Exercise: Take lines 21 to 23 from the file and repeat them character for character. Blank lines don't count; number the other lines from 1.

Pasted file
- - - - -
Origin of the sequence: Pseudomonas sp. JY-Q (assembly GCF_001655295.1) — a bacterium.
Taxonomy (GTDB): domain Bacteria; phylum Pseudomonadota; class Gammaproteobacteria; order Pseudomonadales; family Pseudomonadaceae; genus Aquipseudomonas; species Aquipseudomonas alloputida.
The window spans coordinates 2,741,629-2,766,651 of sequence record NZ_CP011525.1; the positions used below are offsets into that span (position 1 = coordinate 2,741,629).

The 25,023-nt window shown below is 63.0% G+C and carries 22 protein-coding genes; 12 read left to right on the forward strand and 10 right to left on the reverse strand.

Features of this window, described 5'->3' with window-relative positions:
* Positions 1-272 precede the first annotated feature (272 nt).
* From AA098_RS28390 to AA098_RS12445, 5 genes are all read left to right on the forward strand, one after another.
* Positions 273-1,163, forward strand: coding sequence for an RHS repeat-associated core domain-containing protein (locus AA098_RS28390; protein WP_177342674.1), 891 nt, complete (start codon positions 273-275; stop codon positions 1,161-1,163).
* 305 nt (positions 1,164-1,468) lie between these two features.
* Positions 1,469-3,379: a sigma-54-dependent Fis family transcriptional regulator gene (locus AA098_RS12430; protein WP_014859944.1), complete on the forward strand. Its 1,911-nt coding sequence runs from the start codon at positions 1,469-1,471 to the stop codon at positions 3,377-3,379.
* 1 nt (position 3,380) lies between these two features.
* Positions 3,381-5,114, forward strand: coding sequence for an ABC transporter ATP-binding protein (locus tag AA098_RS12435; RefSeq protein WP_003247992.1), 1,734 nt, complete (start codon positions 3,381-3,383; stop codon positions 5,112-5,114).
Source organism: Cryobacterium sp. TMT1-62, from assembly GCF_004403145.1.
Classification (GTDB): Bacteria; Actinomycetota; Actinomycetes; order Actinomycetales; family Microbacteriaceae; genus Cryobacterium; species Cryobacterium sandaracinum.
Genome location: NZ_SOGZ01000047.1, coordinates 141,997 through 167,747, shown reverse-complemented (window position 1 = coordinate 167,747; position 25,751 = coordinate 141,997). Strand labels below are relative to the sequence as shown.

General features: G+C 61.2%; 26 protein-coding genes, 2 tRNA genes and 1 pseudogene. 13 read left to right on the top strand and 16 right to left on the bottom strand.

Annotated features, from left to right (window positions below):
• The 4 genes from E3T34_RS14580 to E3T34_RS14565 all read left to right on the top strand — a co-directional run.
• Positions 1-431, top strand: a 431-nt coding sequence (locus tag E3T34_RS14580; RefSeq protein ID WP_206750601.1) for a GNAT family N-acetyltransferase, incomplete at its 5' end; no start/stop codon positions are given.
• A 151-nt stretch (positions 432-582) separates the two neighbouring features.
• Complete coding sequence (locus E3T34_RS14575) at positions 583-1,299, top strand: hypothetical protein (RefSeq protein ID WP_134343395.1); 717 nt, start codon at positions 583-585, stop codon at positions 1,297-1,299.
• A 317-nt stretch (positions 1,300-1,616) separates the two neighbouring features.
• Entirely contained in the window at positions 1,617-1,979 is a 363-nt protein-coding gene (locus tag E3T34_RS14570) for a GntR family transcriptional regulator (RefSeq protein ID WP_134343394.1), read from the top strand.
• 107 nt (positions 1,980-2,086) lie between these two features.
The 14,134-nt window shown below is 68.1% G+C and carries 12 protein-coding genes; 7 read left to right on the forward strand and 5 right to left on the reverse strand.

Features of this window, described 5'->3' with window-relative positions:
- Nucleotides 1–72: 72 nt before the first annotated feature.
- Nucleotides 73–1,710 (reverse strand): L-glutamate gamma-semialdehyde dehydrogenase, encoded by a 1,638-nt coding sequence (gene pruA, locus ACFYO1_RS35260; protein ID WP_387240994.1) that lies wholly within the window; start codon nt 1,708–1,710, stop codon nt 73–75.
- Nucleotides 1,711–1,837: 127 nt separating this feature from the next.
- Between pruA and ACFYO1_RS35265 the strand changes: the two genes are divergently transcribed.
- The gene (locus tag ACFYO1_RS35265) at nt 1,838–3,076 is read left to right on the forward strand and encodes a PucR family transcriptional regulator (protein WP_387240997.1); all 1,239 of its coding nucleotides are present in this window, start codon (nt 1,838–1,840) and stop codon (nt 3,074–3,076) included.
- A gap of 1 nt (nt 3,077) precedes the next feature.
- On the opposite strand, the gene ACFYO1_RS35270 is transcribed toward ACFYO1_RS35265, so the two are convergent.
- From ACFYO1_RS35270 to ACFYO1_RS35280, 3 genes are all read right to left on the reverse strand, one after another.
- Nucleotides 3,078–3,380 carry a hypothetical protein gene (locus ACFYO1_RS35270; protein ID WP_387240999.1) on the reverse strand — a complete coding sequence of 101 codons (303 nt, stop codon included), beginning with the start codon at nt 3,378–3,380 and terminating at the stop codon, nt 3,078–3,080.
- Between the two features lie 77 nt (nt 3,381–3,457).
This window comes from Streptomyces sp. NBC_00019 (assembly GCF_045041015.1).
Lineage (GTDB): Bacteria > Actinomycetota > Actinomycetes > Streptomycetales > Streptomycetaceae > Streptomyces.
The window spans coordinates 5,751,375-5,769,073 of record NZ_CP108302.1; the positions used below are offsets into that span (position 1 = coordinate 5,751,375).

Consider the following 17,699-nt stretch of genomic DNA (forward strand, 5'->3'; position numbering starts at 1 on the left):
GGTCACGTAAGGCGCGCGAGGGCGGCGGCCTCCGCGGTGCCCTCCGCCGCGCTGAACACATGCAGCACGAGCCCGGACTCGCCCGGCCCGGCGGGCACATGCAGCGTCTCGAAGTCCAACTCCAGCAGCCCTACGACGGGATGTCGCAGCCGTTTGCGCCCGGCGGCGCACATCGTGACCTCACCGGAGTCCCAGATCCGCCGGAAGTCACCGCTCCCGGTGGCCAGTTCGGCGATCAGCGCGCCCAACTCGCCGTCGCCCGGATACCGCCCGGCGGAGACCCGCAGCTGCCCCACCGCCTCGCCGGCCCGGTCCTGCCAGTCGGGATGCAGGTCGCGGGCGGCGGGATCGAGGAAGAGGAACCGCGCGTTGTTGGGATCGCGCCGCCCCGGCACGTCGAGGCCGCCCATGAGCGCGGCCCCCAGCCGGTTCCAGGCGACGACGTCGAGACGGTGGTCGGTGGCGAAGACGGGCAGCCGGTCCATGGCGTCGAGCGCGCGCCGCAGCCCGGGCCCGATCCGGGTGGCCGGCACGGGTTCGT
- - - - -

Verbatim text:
• Complete coding sequence (locus E3T34_RS14575) at positions 583-1,299, top strand: hypothetical protein (RefSeq protein ID WP_134343395.1); 717 nt, start codon at positions 583-585, stop codon at positions 1,297-1,299.
• A 317-nt stretch (positions 1,300-1,616) separates the two neighbouring features.
• Entirely contained in the window at positions 1,617-1,979 is a 363-nt protein-coding gene (locus tag E3T34_RS14570) for a GntR family transcriptional regulator (RefSeq protein ID WP_134343394.1), read from the top strand.